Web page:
What problems/issues you had with Inception?

This 2010 contemporary sci-fi actioner follows a subconscious security team around the globe and into the intimate and infinite world of dreams.
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To the one who was asking about kicks, you need two simultaneous kicks to wake up - one from the level above, and one in your level. When the van hit the water, that was the time that the elevator hit the top, and the explosions destroyed the mountain bunker. Which is why they just ended up back in the first level - there was no kick in the airplane (ie level above the city streets).

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Armandhammer wrote:Seeing that train rumble through the first dream sequence was surely something an average person does not see everyday. :lol:

After another viewing, I realize now that the train was only used as a spectacle and did nothing to intensify or contribute to a sequence of events.

In the second dream level, when the bartender shatters a glass, Dom immediately notices his two children.

So I figure it would have been cool to have that train tumble down the mountain side in the snow level when Dom sees Mal through his sniper scope. Seeing Eames dance between the guards and the train would have given that rather bland action sequence some jazz!

That, or at least have the train be a part of the action in the rain level.

Agree? Disagree?

I've got a few other aspects that were underused in my opinion, but I will wait on some comments first.

None

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Repost from last film i watched thread.
Cilogy wrote:Inception

Saw this bullshit after a really long time, and while I still really enjoy it, and the temporal complexity and the philosophical and emotional implications are still profound for me, there's one huge thing I've just realized during this last viewing that is making me question my impression of the film altogether; Cobb is a really unlikable character.

He comes across as paranoid and careless on the job. The guy treats his team like shit (especially Arthur, who's really just trying his best). He is constantly lecturing Ariadne like she's a toddler. He keeps doing shit he tells others not to do (like he uses someone else's totem, what the fuck are you doing you idiot?). He only cares about people if it benefits him (like trying to save Saito). He refuses to face his clear trauma head-on and instead tries to hide it or literally endangers his entire team because of his denial.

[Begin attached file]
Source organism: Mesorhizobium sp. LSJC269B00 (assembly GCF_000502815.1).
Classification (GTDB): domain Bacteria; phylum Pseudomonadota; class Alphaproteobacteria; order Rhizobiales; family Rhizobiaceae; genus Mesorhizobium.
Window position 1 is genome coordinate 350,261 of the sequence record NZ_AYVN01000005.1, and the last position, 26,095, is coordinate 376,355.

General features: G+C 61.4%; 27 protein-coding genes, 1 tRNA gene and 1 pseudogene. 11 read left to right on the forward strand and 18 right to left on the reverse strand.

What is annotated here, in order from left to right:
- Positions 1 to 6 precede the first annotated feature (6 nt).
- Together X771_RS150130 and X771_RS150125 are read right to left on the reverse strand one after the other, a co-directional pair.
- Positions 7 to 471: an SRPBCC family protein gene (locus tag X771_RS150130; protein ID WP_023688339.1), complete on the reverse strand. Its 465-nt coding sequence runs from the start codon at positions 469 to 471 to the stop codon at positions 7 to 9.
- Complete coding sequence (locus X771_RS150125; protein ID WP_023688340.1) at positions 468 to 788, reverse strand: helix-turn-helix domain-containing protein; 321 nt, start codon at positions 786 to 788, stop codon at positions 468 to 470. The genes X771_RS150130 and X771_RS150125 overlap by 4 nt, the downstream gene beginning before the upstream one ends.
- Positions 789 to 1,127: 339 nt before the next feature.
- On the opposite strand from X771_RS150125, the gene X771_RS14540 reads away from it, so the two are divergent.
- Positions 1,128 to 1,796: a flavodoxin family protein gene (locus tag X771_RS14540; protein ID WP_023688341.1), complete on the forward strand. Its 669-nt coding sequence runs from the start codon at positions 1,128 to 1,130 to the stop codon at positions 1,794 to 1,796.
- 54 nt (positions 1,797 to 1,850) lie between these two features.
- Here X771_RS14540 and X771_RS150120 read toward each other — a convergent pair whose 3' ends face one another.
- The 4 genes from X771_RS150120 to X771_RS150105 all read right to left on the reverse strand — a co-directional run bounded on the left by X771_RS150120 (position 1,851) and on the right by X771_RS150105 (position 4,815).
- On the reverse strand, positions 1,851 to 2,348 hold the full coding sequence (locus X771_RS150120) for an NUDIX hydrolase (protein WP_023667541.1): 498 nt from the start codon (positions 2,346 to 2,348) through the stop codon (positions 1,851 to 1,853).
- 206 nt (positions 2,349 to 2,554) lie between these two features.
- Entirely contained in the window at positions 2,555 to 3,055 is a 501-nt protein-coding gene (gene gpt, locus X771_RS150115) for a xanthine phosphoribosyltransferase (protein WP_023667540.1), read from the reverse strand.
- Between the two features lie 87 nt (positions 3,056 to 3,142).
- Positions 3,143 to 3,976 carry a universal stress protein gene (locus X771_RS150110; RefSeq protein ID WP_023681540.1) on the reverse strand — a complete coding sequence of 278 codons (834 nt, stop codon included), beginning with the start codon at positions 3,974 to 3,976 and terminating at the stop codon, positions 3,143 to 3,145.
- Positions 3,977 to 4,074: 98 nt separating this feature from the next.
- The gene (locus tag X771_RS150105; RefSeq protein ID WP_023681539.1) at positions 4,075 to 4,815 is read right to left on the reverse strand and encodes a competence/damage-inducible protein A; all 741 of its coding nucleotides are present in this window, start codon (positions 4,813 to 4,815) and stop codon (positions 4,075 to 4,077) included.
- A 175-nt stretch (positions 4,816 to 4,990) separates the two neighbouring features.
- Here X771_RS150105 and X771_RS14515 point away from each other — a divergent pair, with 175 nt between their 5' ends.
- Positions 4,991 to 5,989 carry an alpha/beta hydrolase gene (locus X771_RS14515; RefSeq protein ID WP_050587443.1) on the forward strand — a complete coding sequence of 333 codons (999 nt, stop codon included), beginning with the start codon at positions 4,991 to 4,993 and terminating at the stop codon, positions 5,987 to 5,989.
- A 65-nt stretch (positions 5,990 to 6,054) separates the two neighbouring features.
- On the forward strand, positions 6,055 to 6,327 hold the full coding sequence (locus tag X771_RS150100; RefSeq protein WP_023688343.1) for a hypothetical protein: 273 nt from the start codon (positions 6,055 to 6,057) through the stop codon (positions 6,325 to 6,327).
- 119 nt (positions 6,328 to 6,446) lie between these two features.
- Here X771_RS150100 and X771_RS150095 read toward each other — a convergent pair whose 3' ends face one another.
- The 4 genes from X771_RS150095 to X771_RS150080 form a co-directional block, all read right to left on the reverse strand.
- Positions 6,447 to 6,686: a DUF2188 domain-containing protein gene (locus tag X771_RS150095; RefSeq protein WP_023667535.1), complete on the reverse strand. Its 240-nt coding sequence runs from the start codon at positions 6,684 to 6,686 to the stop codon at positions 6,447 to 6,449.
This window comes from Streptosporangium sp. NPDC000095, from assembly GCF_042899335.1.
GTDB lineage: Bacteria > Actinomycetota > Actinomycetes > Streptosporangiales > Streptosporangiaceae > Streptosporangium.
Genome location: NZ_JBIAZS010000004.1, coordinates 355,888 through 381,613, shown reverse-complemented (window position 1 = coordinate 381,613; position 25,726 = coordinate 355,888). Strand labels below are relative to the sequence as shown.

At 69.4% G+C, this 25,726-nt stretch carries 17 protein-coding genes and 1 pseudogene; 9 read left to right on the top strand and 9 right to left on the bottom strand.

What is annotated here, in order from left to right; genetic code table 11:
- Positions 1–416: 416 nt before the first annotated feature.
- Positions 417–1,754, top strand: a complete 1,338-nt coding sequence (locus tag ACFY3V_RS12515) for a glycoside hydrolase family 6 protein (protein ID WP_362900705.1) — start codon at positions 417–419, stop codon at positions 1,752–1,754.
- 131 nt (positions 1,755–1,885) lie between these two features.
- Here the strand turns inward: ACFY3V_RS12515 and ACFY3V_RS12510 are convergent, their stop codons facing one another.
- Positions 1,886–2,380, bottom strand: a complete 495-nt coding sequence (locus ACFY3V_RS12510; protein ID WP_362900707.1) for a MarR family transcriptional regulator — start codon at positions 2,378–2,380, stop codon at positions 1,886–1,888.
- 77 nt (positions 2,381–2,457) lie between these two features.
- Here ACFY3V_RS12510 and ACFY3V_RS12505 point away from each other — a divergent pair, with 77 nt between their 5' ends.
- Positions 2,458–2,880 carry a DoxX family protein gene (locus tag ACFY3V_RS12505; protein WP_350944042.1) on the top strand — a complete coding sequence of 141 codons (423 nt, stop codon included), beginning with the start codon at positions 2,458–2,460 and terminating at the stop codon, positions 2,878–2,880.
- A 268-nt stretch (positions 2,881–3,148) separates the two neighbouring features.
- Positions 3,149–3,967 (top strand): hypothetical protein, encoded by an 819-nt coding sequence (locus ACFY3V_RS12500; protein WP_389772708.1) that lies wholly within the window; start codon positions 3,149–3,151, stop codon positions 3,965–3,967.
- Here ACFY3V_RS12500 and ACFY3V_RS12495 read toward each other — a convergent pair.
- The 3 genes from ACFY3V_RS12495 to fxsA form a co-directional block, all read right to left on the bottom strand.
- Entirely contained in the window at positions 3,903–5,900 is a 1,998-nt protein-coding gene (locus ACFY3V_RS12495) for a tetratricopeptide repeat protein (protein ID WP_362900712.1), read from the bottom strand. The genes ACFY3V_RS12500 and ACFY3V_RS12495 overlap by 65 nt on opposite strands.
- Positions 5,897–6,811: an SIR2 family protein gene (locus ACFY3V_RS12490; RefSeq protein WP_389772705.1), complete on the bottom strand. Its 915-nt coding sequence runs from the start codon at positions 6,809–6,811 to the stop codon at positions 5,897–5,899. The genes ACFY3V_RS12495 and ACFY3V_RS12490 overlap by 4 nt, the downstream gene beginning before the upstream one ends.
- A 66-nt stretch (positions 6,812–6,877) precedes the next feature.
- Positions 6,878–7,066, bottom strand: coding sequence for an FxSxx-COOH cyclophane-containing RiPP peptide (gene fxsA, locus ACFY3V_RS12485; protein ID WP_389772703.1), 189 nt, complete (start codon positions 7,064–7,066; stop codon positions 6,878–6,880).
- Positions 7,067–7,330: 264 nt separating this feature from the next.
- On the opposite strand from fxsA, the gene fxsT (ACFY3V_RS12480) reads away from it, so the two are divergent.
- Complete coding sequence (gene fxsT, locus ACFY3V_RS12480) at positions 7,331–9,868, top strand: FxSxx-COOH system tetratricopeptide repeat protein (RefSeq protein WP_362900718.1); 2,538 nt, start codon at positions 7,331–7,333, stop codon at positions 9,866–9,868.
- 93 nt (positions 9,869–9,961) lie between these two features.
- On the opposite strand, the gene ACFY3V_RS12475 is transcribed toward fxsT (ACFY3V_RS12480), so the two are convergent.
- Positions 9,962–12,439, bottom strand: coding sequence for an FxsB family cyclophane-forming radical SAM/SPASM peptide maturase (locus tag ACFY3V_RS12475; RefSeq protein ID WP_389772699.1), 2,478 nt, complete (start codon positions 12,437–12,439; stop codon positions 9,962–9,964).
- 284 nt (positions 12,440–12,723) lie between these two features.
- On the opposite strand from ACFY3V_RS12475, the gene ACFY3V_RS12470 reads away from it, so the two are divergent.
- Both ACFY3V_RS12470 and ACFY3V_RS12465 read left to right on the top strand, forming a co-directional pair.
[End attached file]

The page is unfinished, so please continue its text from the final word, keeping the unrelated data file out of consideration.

The only thing we are given to side with him is that he has kids. Well fuck, lots of people have kids and they're still fucking assholes. Trump has kids.

Maybe it's just part of Nolan's vision. Nearly all of his main characters are reprehensible; hell, in another context, they'd be villains. But his storytelling makes us side or even root for them.

But I also can't tell whether it's that or Leo's performance, because I fail to feel any degree of warmth to Cobb. However, I feel that with other Nolan characters, despite how despicable they can be (yes, even Leonard Shelby or Angier).

So I dunno
I like Cobb. I have this imaginary backstory for him: he came from poor and humble beginnings, and worked his ass off until he had it all - dreamshare, Mal, and the kids. but then he (they) fucked up, and he has been doing everything he can to fix it. So yes he is a bit paranoid, but it is apparent by other characters' reactions that Cobb is not himself for the duration of the film, sans final scene.

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I never connected to the film emotionally. I think should have been scenes with Cobb and his kids to establish that relationship. Borden’s relationship with his daughter in The Prestige was so much more devastating and rewarding for me. This is not going to be popular, but I would not have cast Marion Cotillard. She comes across as cold and detached in the film, I know there are scenes where that is intentional, but I felt it all the way through. I think Leo did great work, but i couldn’t feel what he was feeling for... if that makes sense (probably not).

The element of the film that did work for me emotionally was Fischer’s relationship with his father. But that’s a subplot. It’s such an awe-inspiring movie, it still has to be one of my favorites from Nolan. But the emotional heart of the film wasn’t all there for me.

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I actually found all their scenes together to be highly erotic.

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Tenetdrome wrote:
December 29th, 2019, 1:36 am
I never connected to the film emotionally. I think should have been scenes with Cobb and his kids to establish that relationship. Borden’s relationship with his daughter in The Prestige was so much more devastating and rewarding for me. This is not going to be popular, but I would not have cast Marion Cotillard. She comes across as cold and detached in the film, I know there are scenes where that is intentional, but I felt it all the way through. I think Leo did great work, but i couldn’t feel what he was feeling for... if that makes sense (probably not).

The element of the film that did work for me emotionally was Fischer’s relationship with his father. But that’s a subplot. It’s such an awe-inspiring movie, it still has to be one of my favorites from Nolan. But the emotional heart of the film wasn’t all there for me.
the emotional core of the film is definitely Fischer’s relationship with his father. subplot? it's literally the main focus of the story.
the little flashbacks with his children are not there in order to make you cry. they are there for you to understand the motive. there was no need for it be more then was it was. it was perfect.

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